Where do we locate the genesis of culinary ideas, and what aspects of cooking should be attributed along the way? In an insightful piece for Eater National, Gabe Ulla outlines the main arguments within a murky realm where every point has a counter-point.

Chefs like David Chang and Jose Andrés believe in the importance of honoring the source of one’s inspiration, at least with an acknowledgement. It’s unfair not to do so when you’ve benefited from someone else’s creativity, they say.

Wylie Dufresne takes a milder tack. Age has inspired the chef-owner of wd~50 to consider “how fascinating and arbitrary it is that we decided at some point that we didn’t need to credit many of the things developed in the past.” He does stand firm in believing it’s up to journalists to keep idea theft in check.

Similarly to Chang and Andrés, New York chef Alex Rajj underlines the need to be “reverential and referential, and connect it to the landscape.” Meanwhile, Dirty Candy chef-owner Amanda Cohen sees the overlap of ideas as less “culinary plagiarism” than a part of “a conversation that chefs are having with each other.”

For chefs like Christian Puglisi (who worked under René Redzepi) and David Toutain (who learned from contemporary French legends), it is difficult to overcome automatic assumptions that their style will just be a reflection of their mentors. To avoid appearing derivative, Puglisi has taken a near 180-degree turn away from Redzepi’s use of wild herbs and foraged ingredients.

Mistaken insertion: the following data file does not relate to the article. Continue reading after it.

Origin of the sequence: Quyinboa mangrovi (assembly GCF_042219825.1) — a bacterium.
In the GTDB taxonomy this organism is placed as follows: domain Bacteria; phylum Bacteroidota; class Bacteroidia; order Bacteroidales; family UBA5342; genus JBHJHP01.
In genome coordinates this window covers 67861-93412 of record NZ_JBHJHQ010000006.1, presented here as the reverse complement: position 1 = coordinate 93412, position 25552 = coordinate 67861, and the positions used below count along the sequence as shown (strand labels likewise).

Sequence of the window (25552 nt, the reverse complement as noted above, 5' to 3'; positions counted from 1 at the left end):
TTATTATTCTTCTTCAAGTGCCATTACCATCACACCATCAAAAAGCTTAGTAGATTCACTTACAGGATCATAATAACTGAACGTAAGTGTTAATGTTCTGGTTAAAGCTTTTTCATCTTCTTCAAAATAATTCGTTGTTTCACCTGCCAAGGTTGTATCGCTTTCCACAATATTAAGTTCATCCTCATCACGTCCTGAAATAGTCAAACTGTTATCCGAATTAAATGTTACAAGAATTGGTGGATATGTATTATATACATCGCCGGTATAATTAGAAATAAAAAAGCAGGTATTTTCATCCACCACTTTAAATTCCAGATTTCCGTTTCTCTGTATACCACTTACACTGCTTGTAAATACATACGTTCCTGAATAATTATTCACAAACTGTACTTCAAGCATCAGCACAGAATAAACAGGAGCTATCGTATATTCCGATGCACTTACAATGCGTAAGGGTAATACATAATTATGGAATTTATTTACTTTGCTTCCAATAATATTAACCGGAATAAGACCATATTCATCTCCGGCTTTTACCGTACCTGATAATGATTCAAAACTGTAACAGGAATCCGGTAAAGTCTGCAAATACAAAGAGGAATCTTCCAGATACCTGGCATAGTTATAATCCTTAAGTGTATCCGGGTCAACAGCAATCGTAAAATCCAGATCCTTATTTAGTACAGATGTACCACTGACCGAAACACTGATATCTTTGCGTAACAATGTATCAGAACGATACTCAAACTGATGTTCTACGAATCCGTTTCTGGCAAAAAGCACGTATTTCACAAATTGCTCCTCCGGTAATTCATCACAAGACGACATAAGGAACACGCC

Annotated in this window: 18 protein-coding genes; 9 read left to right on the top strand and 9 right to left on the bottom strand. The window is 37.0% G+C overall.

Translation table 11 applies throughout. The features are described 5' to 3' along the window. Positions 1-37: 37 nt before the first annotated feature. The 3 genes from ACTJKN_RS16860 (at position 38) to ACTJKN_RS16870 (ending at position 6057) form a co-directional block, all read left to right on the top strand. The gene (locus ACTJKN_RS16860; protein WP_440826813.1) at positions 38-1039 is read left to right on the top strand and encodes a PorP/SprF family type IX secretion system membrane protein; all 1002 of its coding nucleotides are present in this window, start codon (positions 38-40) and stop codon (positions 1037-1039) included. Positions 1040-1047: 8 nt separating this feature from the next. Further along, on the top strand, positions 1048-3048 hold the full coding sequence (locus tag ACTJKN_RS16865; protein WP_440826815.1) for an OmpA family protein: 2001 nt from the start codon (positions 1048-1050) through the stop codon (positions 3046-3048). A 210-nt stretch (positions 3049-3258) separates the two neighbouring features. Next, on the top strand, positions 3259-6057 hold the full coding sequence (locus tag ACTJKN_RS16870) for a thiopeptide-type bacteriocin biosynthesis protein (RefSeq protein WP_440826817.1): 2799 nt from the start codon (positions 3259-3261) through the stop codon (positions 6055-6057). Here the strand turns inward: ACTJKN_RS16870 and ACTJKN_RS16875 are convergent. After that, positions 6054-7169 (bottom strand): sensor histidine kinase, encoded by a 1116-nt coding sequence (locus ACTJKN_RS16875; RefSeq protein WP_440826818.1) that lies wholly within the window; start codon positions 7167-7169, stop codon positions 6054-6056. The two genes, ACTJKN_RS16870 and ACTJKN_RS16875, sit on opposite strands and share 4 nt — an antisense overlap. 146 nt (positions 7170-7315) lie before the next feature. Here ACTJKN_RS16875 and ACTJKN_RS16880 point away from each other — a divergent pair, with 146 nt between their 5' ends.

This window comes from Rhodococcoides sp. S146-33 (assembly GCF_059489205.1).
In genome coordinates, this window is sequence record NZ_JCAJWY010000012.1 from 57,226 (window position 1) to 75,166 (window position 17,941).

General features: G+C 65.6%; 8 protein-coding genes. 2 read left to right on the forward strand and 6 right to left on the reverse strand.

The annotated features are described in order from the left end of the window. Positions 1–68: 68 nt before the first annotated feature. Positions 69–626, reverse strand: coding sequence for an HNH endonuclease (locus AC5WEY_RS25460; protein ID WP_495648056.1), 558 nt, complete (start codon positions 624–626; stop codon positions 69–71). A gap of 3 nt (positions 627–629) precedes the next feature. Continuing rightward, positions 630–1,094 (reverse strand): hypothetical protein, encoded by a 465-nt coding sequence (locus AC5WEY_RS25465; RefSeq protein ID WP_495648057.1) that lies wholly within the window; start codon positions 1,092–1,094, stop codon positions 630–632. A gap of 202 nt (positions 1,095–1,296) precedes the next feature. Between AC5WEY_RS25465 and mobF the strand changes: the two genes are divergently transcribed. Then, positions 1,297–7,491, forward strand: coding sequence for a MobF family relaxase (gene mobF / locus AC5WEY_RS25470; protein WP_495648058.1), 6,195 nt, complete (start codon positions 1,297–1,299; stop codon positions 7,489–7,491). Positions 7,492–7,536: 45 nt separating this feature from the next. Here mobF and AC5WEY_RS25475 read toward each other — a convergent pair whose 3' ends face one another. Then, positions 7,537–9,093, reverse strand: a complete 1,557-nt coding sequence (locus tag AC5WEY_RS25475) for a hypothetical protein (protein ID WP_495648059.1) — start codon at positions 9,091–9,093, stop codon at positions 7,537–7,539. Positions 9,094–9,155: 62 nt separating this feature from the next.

Nathan Myhrvold, author of Modernist Cuisine, views this as a matter of professional ethics; meanwhile, bartender Jim Meehan points to cocktail books as a good model for attribution. Most cocktail guides come with comprehensive bibliographies—something that is more rare cookbooks.

One of the problems is that recipes do not receive the same institutional regard as other creative works; as Myhrvold points out, “copyright laws don’t extend to ingredient lists or the making of dishes.”

It’s not all accusations and Twitter beefs, though. Chefs like Chang and Marco Pierre White are attributing their sources right on the menus. And even if the industry hasn’t yet caught up on the protection of intellectual property rights, Eater believes that giving chefs proper credit is a good starting point.

Now, if only someone could tell us the true lineage of Cajun Chicken Pasta…

[via Eater National]